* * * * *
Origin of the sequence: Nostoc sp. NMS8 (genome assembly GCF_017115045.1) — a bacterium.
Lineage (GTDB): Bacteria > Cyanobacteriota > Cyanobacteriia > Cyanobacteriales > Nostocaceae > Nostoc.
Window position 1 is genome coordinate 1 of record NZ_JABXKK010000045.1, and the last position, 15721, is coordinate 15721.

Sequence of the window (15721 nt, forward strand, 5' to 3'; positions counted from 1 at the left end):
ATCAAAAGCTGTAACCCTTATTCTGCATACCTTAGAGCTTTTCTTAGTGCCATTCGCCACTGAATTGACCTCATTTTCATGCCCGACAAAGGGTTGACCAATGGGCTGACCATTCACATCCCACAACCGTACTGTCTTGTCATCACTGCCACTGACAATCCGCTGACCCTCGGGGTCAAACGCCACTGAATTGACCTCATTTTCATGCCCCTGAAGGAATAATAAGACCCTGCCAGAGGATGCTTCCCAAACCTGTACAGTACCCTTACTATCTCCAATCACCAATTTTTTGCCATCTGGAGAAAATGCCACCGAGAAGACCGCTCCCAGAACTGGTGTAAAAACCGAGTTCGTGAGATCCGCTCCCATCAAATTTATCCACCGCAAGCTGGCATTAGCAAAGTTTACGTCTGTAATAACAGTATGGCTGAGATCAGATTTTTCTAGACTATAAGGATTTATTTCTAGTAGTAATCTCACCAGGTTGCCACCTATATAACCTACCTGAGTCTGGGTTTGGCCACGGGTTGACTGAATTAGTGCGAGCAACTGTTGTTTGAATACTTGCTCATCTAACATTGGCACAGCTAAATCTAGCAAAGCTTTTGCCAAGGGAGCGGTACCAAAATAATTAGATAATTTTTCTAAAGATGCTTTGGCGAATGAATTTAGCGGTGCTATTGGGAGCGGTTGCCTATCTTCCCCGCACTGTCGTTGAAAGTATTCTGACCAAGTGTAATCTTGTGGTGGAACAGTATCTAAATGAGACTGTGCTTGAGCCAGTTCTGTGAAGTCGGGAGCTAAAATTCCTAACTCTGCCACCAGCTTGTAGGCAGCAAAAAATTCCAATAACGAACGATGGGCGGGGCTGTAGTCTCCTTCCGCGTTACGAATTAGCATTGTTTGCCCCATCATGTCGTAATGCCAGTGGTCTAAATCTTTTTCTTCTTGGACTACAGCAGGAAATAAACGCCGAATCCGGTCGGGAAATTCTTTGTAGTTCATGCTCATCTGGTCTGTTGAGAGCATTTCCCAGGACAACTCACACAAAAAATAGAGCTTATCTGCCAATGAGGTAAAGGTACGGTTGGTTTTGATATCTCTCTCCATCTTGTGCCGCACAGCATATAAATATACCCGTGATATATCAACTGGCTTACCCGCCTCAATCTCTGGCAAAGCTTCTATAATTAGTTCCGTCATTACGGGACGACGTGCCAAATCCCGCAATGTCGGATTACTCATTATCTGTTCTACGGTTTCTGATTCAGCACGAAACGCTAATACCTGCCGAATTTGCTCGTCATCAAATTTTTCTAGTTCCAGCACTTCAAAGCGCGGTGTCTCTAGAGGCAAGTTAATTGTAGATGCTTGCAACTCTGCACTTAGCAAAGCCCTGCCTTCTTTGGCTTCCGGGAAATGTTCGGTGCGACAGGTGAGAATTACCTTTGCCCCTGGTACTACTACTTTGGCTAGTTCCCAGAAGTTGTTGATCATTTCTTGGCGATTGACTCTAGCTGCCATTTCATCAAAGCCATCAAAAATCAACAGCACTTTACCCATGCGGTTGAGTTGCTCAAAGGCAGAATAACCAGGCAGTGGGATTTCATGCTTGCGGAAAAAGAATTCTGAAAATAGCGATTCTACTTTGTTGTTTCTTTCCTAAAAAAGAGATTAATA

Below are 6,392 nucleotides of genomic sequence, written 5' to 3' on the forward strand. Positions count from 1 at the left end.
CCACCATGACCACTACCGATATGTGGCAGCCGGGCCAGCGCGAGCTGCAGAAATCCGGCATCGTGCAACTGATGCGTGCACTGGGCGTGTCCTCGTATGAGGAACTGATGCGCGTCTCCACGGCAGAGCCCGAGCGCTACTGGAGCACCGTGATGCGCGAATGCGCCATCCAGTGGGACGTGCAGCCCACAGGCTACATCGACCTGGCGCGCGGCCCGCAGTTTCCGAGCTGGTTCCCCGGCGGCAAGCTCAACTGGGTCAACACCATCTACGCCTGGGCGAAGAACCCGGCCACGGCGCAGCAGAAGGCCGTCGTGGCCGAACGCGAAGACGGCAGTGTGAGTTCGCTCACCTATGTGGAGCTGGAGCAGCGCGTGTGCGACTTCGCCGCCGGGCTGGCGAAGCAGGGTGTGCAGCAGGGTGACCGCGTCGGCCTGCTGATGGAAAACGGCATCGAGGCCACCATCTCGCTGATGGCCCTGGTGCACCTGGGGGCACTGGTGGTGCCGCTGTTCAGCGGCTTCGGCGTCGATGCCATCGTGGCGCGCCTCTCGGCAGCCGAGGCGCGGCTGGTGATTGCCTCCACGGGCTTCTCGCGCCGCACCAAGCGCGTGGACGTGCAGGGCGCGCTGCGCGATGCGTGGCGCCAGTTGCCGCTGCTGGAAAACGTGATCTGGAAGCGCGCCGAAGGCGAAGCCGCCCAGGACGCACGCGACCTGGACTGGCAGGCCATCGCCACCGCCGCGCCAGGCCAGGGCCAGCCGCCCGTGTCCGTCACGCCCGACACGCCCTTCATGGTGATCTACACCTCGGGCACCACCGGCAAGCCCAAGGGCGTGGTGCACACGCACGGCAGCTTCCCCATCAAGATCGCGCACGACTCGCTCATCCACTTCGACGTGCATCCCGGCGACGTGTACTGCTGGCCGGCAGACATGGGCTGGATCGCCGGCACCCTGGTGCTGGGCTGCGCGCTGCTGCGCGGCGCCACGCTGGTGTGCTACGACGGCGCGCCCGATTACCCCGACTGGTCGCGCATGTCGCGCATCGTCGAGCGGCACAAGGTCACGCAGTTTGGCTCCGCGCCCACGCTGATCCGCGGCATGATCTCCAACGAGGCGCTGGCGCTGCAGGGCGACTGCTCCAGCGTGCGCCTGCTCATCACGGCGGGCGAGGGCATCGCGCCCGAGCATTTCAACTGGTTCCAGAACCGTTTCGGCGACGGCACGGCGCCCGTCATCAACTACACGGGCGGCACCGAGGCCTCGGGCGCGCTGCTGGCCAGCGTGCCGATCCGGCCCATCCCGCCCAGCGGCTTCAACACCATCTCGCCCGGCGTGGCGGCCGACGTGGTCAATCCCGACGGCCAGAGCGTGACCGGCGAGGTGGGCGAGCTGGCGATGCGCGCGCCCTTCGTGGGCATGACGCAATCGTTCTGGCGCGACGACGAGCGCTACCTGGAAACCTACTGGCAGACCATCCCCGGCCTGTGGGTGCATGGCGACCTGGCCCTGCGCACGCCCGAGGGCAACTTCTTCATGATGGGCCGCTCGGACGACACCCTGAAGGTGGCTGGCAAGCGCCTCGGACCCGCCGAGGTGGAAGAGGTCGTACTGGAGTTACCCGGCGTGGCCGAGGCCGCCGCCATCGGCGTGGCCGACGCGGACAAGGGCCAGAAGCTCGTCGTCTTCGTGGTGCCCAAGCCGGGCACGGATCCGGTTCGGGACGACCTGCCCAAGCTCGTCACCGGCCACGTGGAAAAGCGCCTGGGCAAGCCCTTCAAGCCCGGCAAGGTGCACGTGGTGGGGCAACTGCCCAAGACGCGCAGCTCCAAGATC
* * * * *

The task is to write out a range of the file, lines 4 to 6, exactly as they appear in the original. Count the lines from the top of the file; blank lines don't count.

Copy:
Sequence of the window (15721 nt, forward strand, 5' to 3'; positions counted from 1 at the left end):
ATCAAAAGCTGTAACCCTTATTCTGCATACCTTAGAGCTTTTCTTAGTGCCATTCGCCACTGAATTGACCTCATTTTCATGCCCGACAAAGGGTTGACCAATGGGCTGACCATTCACATCCCACAACCGTACTGTCTTGTCATCACTGCCACTGACAATCCGCTGACCCTCGGGGTCAAACGCCACTGAATTGACCTCATTTTCATGCCCCTGAAGGAATAATAAGACCCTGCCAGAGGATGCTTCCCAAACCTGTACAGTACCCTTACTATCTCCAATCACCAATTTTTTGCCATCTGGAGAAAATGCCACCGAGAAGACCGCTCCCAGAACTGGTGTAAAAACCGAGTTCGTGAGATCCGCTCCCATCAAATTTATCCACCGCAAGCTGGCATTAGCAAAGTTTACGTCTGTAATAACAGTATGGCTGAGATCAGATTTTTCTAGACTATAAGGATTTATTTCTAGTAGTAATCTCACCAGGTTGCCACCTATATAACCTACCTGAGTCTGGGTTTGGCCACGGGTTGACTGAATTAGTGCGAGCAACTGTTGTTTGAATACTTGCTCATCTAACATTGGCACAGCTAAATCTAGCAAAGCTTTTGCCAAGGGAGCGGTACCAAAATAATTAGATAATTTTTCTAAAGATGCTTTGGCGAATGAATTTAGCGGTGCTATTGGGAGCGGTTGCCTATCTTCCCCGCACTGTCGTTGAAAGTATTCTGACCAAGTGTAATCTTGTGGTGGAACAGTATCTAAATGAGACTGTGCTTGAGCCAGTTCTGTGAAGTCGGGAGCTAAAATTCCTAACTCTGCCACCAGCTTGTAGGCAGCAAAAAATTCCAATAACGAACGATGGGCGGGGCTGTAGTCTCCTTCCGCGTTACGAATTAGCATTGTTTGCCCCATCATGTCGTAATGCCAGTGGTCTAAATCTTTTTCTTCTTGGACTACAGCAGGAAATAAACGCCGAATCCGGTCGGGAAATTCTTTGTAGTTCATGCTCATCTGGTCTGTTGAGAGCATTTCCCAGGACAACTCACACAAAAAATAGAGCTTATCTGCCAATGAGGTAAAGGTACGGTTGGTTTTGATATCTCTCTCCATCTTGTGCCGCACAGCATATAAATATACCCGTGATATATCAACTGGCTTACCCGCCTCAATCTCTGGCAAAGCTTCTATAATTAGTTCCGTCATTACGGGACGACGTGCCAAATCCCGCAATGTCGGATTACTCATTATCTGTTCTACGGTTTCTGATTCAGCACGAAACGCTAATACCTGCCGAATTTGCTCGTCATCAAATTTTTCTAGTTCCAGCACTTCAAAGCGCGGTGTCTCTAGAGGCAAGTTAATTGTAGATGCTTGCAACTCTGCACTTAGCAAAGCCCTGCCTTCTTTGGCTTCCGGGAAATGTTCGGTGCGACAGGTGAGAATTACCTTTGCCCCTGGTACTACTACTTTGGCTAGTTCCCAGAAGTTGTTGATCATTTCTTGGCGATTGACTCTAGCTGCCATTTCATCAAAGCCATCAAAAATCAACAGCACTTTACCCATGCGGTTGAGTTGCTCAAAGGCAGAATAACCAGGCAGTGGGATTTCATGCTTGCGGAAAAAGAATTCTGAAAATAGCGATTCTACTTTGTTGTTTCTTTCCTAAAAAAGAGATTAATA

Below are 6,392 nucleotides of genomic sequence, written 5' to 3' on the forward strand. Positions count from 1 at the left end.